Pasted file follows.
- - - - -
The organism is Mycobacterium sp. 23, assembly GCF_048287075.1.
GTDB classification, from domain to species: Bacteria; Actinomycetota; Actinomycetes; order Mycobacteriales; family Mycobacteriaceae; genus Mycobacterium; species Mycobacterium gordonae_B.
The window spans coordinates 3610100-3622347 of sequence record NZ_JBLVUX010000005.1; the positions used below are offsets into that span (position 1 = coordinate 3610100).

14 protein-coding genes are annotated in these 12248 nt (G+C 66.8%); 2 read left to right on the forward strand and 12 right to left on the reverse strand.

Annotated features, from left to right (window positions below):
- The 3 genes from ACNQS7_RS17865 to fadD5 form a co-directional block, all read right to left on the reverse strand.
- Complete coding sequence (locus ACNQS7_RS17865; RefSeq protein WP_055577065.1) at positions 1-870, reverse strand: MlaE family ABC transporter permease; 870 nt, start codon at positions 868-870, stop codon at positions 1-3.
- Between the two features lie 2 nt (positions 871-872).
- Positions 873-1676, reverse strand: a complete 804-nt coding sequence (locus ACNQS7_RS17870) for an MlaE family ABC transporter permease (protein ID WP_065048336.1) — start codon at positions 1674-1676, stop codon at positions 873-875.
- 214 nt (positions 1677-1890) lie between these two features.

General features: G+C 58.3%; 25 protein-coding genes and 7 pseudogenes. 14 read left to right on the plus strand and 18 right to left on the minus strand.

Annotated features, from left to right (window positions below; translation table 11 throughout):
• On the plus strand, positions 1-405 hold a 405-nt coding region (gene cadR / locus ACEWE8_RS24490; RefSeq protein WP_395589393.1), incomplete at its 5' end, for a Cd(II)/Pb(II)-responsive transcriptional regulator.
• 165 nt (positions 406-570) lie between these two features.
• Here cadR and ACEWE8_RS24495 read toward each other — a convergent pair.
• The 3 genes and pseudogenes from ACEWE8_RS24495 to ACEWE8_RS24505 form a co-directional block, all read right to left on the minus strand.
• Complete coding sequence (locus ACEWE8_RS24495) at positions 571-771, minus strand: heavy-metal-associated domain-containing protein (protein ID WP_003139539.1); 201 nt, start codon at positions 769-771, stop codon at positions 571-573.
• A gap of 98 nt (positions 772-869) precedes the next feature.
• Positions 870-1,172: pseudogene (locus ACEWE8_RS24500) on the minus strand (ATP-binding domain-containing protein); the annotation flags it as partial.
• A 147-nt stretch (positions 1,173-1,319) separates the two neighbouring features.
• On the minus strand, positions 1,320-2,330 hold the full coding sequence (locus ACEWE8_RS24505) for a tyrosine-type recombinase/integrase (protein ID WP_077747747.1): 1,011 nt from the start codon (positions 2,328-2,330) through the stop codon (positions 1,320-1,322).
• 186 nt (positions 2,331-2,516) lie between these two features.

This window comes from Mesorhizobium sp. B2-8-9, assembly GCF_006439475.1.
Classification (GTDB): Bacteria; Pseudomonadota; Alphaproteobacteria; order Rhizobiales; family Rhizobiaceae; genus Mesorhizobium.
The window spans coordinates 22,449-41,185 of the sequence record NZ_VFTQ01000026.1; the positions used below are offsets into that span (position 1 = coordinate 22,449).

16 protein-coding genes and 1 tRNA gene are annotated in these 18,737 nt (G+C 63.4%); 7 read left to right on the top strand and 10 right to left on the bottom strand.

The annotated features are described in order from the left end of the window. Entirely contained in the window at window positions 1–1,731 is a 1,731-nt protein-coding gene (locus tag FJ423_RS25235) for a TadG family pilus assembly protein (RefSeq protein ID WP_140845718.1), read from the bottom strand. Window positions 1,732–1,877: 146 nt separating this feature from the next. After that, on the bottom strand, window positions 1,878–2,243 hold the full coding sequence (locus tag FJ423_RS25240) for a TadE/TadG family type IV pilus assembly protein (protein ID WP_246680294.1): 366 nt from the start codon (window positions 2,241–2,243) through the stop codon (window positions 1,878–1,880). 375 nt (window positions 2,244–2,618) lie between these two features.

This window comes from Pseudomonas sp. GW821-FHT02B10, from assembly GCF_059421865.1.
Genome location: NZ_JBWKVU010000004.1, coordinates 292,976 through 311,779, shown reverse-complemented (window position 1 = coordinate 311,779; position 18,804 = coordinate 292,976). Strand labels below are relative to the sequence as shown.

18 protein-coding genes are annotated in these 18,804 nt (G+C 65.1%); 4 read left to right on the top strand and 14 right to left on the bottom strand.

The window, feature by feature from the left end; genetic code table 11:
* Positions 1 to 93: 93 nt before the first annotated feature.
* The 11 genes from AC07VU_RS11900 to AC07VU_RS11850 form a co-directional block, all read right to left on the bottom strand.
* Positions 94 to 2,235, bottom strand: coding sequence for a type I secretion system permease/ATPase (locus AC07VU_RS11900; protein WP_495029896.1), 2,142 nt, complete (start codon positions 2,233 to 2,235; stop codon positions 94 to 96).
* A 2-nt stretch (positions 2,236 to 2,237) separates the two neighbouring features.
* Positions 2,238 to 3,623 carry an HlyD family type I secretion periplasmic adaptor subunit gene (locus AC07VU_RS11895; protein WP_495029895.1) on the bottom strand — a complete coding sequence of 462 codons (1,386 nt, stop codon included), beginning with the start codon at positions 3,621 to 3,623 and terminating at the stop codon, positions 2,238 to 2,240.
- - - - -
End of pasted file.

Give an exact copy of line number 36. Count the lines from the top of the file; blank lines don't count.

* Positions 2,238 to 3,623 carry an HlyD family type I secretion periplasmic adaptor subunit gene (locus AC07VU_RS11895; protein WP_495029895.1) on the bottom strand — a complete coding sequence of 462 codons (1,386 nt, stop codon included), beginning with the start codon at positions 3,621 to 3,623 and terminating at the stop codon, positions 2,238 to 2,240.